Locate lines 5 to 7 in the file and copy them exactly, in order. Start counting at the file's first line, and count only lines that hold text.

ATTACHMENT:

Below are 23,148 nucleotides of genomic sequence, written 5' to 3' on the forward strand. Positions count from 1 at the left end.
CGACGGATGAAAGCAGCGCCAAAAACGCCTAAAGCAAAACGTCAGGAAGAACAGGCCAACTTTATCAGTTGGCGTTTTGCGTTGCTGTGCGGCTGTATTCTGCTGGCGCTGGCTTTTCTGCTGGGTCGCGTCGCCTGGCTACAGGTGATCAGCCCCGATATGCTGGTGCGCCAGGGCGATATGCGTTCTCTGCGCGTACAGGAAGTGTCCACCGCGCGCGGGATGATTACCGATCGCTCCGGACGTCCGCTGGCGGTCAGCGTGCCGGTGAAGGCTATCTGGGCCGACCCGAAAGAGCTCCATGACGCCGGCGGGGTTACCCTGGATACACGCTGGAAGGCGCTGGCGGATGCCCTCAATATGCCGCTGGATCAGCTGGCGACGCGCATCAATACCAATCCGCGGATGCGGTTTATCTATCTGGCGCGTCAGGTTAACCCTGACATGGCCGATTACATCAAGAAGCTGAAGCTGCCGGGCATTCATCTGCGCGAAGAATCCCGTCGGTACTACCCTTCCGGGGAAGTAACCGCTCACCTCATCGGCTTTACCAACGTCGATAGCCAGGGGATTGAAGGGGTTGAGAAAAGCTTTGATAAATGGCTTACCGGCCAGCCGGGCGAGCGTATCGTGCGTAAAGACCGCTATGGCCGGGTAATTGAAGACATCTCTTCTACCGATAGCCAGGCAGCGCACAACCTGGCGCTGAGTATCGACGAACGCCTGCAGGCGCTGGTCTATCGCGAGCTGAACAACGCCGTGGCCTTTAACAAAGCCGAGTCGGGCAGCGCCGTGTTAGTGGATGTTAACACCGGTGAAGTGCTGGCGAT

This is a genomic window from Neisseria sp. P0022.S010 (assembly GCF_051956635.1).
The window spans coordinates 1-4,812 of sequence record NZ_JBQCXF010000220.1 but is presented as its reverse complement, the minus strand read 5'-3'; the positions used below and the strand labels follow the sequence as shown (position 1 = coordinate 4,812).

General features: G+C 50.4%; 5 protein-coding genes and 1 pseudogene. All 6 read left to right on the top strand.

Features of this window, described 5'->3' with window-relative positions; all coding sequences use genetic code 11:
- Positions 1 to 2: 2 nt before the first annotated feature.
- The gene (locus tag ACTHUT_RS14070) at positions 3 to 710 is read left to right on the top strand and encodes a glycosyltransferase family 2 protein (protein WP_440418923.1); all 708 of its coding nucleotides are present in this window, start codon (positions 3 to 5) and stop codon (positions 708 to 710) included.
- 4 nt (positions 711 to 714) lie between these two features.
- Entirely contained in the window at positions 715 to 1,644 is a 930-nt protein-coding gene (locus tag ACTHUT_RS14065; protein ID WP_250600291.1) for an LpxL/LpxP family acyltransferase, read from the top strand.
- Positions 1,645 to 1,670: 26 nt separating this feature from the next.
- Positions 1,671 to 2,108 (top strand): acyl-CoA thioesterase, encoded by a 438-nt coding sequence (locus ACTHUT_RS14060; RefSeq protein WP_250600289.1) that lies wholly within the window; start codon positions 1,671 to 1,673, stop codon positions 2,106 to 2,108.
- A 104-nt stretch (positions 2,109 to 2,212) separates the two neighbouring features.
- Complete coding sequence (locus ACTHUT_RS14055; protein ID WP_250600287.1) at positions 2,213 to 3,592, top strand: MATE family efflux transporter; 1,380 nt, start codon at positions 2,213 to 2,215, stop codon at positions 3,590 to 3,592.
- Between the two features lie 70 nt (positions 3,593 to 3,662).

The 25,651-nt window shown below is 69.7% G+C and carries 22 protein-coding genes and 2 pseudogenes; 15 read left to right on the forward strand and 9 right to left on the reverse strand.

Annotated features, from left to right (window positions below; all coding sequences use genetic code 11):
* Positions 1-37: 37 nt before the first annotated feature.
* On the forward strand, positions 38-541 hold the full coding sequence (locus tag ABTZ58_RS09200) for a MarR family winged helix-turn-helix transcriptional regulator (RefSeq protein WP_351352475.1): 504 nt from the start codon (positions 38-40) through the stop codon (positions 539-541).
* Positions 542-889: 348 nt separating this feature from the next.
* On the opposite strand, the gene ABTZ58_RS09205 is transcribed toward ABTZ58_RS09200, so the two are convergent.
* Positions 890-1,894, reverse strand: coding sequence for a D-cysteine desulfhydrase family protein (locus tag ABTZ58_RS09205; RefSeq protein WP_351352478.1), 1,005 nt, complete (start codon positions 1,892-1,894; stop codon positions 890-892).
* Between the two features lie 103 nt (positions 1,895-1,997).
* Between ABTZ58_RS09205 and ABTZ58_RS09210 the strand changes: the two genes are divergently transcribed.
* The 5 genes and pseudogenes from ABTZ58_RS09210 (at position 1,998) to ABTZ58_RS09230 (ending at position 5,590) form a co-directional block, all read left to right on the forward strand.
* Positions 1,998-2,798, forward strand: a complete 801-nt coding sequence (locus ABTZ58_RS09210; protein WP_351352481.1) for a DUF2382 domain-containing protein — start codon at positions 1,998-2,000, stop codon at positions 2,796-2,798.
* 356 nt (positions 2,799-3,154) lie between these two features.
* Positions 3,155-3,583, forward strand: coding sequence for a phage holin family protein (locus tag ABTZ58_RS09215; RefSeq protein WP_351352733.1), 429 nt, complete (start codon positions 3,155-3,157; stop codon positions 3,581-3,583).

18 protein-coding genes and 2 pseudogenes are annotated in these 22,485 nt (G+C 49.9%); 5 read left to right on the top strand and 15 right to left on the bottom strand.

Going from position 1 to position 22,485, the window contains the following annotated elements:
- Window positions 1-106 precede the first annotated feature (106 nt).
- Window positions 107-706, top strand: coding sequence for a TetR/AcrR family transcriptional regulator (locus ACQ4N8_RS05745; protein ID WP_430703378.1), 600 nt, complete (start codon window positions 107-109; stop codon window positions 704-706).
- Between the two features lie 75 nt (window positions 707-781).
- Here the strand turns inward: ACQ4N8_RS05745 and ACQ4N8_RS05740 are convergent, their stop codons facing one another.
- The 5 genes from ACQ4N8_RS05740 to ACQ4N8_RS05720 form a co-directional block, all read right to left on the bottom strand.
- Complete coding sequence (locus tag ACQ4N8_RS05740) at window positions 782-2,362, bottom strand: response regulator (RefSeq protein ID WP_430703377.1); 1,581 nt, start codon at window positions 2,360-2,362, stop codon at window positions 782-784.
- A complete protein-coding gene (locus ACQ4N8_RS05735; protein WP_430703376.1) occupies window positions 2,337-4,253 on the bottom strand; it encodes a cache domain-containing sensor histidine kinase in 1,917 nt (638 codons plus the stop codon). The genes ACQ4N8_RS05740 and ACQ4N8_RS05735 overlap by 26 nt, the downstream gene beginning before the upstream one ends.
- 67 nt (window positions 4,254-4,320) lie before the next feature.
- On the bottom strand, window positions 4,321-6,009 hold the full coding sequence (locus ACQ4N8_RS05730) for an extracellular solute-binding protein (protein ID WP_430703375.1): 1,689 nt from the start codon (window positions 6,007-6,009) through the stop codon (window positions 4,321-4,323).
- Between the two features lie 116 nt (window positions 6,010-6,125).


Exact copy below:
General features: G+C 50.4%; 5 protein-coding genes and 1 pseudogene. All 6 read left to right on the top strand.

Features of this window, described 5'->3' with window-relative positions; all coding sequences use genetic code 11:
- Positions 1 to 2: 2 nt before the first annotated feature.